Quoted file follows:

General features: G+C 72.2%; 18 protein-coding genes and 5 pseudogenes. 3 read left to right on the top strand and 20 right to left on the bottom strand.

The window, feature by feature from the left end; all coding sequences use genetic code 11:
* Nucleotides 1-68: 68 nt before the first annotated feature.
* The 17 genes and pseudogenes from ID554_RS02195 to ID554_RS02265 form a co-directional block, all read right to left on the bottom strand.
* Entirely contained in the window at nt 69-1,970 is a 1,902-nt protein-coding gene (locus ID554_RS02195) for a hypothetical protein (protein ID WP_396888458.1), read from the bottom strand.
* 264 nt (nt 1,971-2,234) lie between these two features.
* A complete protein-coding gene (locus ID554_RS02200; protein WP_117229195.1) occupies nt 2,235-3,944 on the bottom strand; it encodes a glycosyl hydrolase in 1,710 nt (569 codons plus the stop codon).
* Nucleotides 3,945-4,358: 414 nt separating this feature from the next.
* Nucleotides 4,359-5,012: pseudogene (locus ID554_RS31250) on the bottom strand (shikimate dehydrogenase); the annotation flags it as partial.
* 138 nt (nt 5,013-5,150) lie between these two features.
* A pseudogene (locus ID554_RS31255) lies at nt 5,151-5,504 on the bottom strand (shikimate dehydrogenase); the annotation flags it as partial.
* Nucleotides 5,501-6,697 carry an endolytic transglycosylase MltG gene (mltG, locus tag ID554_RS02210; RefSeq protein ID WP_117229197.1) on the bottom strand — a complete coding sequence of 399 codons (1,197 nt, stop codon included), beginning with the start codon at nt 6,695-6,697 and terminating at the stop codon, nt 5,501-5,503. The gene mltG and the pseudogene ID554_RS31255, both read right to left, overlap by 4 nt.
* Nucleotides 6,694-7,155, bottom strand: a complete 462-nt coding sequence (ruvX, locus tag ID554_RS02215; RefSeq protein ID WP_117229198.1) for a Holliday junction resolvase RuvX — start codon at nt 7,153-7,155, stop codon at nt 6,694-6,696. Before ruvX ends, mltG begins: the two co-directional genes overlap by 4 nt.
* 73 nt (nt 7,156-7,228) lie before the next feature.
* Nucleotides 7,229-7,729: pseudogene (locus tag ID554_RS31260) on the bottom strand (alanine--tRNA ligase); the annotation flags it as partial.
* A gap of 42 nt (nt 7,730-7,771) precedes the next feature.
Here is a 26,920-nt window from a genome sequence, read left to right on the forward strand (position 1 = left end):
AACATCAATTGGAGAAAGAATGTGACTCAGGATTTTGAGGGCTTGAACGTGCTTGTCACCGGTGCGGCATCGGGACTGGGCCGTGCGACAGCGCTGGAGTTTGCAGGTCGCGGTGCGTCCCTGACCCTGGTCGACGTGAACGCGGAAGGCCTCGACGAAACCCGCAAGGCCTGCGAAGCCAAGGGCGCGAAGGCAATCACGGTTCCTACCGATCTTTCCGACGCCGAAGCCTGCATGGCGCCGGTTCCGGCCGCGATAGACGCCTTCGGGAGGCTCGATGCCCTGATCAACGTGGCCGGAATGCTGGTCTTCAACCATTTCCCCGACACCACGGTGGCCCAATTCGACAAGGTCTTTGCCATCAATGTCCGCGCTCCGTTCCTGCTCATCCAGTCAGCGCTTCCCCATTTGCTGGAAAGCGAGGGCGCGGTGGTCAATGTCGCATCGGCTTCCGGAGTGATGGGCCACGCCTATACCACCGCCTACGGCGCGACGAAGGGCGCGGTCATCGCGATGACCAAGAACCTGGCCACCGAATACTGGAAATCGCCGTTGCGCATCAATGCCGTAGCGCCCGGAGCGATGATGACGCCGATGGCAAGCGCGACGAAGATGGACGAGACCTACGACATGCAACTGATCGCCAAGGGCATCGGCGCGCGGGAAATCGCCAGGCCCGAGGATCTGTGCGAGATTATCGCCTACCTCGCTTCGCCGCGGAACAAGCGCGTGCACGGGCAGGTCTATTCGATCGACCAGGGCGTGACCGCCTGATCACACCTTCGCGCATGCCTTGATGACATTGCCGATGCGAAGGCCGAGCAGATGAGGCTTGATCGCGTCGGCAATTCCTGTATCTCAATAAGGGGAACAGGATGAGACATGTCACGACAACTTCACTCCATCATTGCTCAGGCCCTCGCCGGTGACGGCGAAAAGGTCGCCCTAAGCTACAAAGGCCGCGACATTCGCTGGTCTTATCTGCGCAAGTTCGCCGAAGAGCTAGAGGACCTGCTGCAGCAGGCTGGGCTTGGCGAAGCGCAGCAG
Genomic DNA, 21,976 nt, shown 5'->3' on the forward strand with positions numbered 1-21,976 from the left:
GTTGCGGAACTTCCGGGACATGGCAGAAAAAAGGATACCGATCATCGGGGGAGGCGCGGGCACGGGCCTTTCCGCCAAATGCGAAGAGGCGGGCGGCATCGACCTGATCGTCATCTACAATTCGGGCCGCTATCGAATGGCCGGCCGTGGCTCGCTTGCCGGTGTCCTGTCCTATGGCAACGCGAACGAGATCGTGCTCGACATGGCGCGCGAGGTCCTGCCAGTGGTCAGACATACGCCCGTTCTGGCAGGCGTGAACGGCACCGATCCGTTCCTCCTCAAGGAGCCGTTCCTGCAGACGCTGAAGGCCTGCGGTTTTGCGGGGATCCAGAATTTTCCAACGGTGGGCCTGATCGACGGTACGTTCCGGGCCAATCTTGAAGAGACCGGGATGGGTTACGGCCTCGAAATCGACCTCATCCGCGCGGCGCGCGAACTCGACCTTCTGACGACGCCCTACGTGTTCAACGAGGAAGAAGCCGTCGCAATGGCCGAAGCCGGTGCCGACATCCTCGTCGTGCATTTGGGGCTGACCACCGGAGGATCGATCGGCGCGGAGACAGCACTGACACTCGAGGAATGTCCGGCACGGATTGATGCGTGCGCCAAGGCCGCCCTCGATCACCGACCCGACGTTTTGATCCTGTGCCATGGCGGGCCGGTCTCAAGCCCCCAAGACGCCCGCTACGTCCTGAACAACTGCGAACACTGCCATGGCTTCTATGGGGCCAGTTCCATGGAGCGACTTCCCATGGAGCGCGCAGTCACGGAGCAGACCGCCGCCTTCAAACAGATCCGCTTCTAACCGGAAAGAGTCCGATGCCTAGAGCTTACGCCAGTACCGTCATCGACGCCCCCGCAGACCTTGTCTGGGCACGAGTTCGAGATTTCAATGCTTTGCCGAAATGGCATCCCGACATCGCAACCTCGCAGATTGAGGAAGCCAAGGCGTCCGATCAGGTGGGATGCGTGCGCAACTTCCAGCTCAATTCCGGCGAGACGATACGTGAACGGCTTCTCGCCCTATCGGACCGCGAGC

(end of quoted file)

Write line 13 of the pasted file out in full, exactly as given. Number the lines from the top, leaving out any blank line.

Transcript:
* Nucleotides 6,694-7,155, bottom strand: a complete 462-nt coding sequence (ruvX, locus tag ID554_RS02215; RefSeq protein ID WP_117229198.1) for a Holliday junction resolvase RuvX — start codon at nt 7,153-7,155, stop codon at nt 6,694-6,696. Before ruvX ends, mltG begins: the two co-directional genes overlap by 4 nt.